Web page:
By Alyssa Schnugg
The Oxford Board of Aldermen narrowly passed a mask mandate with a 4 to 3 vote to try to help reduce the stress on Baptist Memorial Hospital-North Mississippi.
“Our hospital system, quite honestly, is failing,” said Mayor Robyn Tannehill.
During a special called meeting Tuesday afternoon, Tannehill reported that Baptist declared an internal disaster earlier in the day.
“This allows them to cut documentation time that allows nurses to spend less time on charts and more time on patients,” she said. “It also gives the hospital the ability to adjust policies, roles and procedures.”
The hospital is at max capacity due to the COVID-19 pandemic. Tannehill said the city has requested a military mobile hospital to help provide 50 more beds to the hospital that would also come with 35 military medical personnel.
The mask mandate requires everyone 6 and older to wear a mask while inside local businesses and outdoors when social distancing can’t be achieved. The mandate resolution does not have an end date; however, the board will reconsider the mandate weekly.
The motion was made by Alderman Rick Addy who said it’s the only thing he can think of to at least try to help the hospital and its staff.
“If it helps keep one person from dying, then it’s worth it,” he said.
Dissenting votes came from Aldermen Jason Bailey, John Morgan and Mark Huelse, who also expressed concern for the hospital but questioned whether the mask mandate would help or just hurt local businesses.
Tannehill and the other aldermen encouraged citizens to get vaccinated. The city is providing free pop-up vaccination sites. There will be one on Wednesday from 12-5 p.m. at CashSaver and one on the Square every Friday before home game weekends.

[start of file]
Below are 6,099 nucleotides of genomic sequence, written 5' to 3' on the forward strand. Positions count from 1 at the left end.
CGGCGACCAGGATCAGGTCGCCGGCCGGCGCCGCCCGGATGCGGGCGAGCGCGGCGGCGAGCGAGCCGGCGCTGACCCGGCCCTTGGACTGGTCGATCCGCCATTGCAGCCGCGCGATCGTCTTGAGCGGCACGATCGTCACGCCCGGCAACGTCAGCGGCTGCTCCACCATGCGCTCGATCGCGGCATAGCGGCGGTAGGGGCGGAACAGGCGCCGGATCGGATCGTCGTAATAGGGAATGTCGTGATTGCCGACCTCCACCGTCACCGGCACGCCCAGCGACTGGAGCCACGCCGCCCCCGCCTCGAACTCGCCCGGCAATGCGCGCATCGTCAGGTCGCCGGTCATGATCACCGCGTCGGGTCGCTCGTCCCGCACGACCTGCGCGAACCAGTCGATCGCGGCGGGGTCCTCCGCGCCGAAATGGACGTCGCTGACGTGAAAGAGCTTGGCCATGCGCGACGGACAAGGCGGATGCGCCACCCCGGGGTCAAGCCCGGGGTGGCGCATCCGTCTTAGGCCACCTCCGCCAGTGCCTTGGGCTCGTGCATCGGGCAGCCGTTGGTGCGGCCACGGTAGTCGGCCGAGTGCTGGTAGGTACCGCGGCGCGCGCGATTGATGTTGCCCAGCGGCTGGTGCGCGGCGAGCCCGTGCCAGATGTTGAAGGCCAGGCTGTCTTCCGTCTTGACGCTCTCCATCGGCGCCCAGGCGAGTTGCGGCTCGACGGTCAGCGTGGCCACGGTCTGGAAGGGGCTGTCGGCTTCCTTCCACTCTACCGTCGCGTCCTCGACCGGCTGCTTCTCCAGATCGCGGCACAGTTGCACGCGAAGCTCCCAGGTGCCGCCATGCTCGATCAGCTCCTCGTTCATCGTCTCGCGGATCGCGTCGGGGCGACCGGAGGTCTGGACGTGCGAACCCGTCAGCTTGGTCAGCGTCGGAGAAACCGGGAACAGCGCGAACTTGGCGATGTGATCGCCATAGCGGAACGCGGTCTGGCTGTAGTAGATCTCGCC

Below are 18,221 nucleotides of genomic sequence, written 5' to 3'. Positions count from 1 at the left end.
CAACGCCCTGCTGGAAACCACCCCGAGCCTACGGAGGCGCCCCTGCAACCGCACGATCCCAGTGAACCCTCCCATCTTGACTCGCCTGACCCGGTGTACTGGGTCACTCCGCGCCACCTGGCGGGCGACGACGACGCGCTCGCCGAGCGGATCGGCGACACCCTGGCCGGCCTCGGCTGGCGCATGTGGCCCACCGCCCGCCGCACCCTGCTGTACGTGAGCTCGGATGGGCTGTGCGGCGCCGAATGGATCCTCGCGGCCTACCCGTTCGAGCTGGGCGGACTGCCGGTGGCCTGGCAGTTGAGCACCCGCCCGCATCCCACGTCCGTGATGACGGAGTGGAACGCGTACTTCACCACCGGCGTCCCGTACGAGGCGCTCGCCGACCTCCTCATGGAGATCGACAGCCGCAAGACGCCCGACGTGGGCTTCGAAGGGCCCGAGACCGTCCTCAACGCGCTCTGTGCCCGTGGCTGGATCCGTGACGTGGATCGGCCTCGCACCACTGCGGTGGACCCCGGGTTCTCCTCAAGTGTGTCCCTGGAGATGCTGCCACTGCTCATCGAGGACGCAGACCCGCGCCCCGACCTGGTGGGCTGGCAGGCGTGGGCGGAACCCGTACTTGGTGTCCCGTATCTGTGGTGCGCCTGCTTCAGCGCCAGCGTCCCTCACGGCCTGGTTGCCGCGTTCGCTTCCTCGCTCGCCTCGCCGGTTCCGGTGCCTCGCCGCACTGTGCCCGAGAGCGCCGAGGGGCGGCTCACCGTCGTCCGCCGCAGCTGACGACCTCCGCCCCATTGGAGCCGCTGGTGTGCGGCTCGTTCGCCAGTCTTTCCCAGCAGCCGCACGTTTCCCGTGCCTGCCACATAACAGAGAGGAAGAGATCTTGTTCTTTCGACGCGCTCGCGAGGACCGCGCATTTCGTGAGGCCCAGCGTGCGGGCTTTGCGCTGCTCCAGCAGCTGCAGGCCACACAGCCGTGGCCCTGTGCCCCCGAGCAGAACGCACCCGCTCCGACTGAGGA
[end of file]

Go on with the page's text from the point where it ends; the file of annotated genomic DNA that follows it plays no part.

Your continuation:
Dr. Michael Koury, an ER doctor at Baptist, said the ER is at its “stress point.”
“We’re in a difficult, unprecedented time,” he said. “It’s putting a strain on our hospital and hospitals around the region, state and nation. We’re at max capacity. All other hospitals in the region are also at max capacity. We’ve had a difficult time of getting people with complicated strokes, trauma patients … to a higher level of care where we would normally send them.”
Koury said that while vaccinations are the key to ending the pandemic, wearing masks while indoors and around large gatherings would offer some help.
He also warned that citizens should use extra precautions during their day to avoid being injured.
“Slow down when driving. Be careful when using power tools. Don’t overdrink to the excess that you have to go to the hospital,” he said.
Oxford Police Chief Jeff McCutchen said his department will do its best to enforce the mandate but that it puts stress on the number of calls officers are asked to respond to, especially with Ole Miss football weekend around the corner. From April 2020 through January 2021, he said OPD received more than 10,000 calls about people not wearing a mask. Officers issued about 150 citations from those calls.
Watch the entire Board of Aldermen meeting on the city’s YouTube page.